Imagine waking up one morning to discover your life savings have vanished. Your broker is on the phone telling you in a calm, almost indifferent voice that, like it or not, your "cash equivalent" investment, sold to you as ordinary cash, is now frozen, illiquid. Sorry, you can't get your hands on it.

What the trusted broker is careful not to tell you is that you've become part of the biggest alleged fraud in modern Wall Street history, the $336 billion auction-rate securities (ARS) scandal. He's not calling it fraud, of course. More like "temporary illiquidity."

The shock hits hard. When you finally catch your breath you come to a life-altering realization. Surprise! You're broke—or broke enough so that your life and your plans for the future have been significantly altered. But you can relax, it's only a temporary glitch, your broker says. Still, he can't or won't tell you when (or if) you'll ever get your cash back. But he's hopeful, sort of. And when hope runs out, he's evasive, defensive, or absent.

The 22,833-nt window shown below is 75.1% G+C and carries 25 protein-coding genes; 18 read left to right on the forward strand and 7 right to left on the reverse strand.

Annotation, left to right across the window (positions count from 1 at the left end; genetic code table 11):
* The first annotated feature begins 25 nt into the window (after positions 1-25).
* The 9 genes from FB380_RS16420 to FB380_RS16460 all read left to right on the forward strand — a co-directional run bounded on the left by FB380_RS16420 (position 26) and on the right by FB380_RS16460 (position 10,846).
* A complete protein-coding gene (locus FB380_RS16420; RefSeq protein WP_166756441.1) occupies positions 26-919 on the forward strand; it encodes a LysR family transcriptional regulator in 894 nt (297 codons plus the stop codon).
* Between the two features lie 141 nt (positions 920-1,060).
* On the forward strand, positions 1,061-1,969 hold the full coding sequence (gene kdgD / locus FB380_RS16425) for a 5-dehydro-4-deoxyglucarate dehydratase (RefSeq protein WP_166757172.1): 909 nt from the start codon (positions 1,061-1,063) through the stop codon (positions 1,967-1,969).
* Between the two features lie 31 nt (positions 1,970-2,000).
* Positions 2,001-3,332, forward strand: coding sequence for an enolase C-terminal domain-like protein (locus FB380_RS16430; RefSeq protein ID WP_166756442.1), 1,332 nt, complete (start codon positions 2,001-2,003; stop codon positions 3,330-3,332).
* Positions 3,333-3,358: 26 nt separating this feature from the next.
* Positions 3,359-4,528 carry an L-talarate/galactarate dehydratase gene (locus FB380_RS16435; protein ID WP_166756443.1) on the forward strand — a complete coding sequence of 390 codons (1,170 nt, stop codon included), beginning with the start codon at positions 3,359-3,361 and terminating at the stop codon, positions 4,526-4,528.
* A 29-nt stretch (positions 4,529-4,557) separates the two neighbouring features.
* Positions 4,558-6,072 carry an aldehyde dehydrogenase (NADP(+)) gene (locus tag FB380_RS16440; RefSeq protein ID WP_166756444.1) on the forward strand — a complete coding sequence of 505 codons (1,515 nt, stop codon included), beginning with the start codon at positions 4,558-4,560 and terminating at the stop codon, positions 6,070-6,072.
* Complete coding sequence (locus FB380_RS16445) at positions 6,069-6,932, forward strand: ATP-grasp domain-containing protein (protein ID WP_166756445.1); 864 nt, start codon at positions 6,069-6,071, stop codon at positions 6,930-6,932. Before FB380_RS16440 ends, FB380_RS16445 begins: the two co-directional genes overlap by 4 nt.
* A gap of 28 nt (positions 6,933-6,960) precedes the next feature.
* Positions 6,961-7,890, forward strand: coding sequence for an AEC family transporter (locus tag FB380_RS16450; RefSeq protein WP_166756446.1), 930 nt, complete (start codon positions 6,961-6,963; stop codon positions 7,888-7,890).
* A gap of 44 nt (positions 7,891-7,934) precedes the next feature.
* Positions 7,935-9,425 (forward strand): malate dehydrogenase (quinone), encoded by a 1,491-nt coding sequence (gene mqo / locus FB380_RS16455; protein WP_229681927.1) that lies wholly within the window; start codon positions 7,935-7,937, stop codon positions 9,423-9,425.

And as days pass into weeks, weeks into months, months into more than a year, you wake up to the grim reality that you're stuck in what Spencer Bachus, the Democratic congressman from Alabama, calls "a financial roach motel." You checked in to the auction-rate securities market believing your broker's reassuring line about "safety" and "liquidity," that auction-rate bonds are "better than Treasuries," and now you can't get out. You're stuck. Your money's illiquid and frozen ...

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